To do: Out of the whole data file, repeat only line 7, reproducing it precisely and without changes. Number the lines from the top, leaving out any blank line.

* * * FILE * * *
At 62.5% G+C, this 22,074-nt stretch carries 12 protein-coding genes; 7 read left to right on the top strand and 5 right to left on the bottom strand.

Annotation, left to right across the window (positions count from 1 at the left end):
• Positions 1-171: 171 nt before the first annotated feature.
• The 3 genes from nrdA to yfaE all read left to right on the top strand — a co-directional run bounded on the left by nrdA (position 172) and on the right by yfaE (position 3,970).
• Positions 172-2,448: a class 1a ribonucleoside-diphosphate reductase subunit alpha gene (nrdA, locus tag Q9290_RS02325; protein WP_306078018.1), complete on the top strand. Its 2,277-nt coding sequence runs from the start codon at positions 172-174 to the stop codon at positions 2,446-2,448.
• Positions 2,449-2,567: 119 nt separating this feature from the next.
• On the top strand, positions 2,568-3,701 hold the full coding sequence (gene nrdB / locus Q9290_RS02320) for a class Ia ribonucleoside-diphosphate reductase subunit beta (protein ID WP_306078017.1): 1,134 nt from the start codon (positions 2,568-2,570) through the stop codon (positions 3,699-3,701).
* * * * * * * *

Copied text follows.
• On the top strand, positions 2,568-3,701 hold the full coding sequence (gene nrdB / locus Q9290_RS02320) for a class Ia ribonucleoside-diphosphate reductase subunit beta (protein ID WP_306078017.1): 1,134 nt from the start codon (positions 2,568-2,570) through the stop codon (positions 3,699-3,701).